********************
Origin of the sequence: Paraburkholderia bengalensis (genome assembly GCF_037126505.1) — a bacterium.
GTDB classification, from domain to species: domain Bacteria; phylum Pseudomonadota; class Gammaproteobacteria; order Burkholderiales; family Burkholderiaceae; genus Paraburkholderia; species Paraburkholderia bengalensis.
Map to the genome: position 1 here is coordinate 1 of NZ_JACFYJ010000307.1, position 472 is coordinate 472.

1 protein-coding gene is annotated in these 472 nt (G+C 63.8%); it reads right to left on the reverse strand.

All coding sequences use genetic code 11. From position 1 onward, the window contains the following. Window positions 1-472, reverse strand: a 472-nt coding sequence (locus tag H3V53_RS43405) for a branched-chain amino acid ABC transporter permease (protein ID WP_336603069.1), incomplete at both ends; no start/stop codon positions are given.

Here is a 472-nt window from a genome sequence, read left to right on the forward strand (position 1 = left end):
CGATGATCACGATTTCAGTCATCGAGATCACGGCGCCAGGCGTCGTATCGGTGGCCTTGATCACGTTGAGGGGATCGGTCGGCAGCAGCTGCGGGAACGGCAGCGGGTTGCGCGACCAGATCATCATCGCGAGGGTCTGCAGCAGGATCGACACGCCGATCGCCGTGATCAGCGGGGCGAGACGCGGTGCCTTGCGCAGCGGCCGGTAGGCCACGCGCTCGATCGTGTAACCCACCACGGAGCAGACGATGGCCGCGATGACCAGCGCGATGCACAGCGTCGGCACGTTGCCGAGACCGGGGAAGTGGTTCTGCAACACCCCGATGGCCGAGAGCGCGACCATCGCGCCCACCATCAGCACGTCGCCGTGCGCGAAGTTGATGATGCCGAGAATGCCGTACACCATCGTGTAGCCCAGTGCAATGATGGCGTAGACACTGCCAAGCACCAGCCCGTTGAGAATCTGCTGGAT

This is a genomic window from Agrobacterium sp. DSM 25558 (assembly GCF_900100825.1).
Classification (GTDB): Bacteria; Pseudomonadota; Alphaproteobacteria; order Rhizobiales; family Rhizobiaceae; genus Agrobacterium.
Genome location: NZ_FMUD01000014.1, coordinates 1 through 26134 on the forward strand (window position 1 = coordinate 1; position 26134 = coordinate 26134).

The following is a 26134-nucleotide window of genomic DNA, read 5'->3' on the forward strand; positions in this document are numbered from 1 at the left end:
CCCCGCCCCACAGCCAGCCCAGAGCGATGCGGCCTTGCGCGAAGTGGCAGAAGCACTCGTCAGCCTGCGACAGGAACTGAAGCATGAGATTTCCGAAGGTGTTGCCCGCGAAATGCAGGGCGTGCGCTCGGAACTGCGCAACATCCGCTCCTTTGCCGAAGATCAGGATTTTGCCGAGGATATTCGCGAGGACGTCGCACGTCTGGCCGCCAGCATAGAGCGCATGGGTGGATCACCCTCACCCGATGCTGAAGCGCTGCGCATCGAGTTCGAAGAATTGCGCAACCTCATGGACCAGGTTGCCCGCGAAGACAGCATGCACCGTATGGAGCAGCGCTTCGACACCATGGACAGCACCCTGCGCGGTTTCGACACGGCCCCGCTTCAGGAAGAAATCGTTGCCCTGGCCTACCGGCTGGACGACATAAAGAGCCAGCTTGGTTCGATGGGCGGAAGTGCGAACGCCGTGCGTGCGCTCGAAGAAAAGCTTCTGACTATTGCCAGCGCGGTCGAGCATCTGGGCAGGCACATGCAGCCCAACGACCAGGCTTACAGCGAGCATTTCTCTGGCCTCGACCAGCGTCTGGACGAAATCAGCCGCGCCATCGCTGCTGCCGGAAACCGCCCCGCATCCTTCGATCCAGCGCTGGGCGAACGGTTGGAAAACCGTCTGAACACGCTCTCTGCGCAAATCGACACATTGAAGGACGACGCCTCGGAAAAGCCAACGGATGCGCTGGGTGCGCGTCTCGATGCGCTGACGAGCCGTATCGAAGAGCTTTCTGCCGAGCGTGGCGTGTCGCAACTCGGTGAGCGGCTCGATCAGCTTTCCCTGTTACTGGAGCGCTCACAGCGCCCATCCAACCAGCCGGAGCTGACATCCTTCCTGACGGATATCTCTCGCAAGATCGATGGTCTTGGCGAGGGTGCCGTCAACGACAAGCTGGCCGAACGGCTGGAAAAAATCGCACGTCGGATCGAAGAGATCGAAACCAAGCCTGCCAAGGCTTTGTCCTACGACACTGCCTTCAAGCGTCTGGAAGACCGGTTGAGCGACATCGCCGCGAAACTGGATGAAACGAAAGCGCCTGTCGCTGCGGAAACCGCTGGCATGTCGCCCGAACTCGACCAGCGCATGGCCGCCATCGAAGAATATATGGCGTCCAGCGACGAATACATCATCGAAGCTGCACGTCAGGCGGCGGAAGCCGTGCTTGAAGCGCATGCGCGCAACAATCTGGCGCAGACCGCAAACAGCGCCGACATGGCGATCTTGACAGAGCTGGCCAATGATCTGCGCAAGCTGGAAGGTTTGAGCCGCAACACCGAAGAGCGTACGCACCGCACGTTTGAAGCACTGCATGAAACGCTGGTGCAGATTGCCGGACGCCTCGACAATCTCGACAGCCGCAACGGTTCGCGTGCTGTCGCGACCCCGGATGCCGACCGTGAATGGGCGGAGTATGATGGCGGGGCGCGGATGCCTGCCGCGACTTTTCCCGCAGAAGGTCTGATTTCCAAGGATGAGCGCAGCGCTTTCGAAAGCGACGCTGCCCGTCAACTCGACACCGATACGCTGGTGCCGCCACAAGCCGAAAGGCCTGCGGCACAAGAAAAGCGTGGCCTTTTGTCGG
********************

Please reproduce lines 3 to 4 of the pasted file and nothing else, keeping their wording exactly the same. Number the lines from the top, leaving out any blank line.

Map to the genome: position 1 here is coordinate 1 of NZ_JACFYJ010000307.1, position 472 is coordinate 472.

1 protein-coding gene is annotated in these 472 nt (G+C 63.8%); it reads right to left on the reverse strand.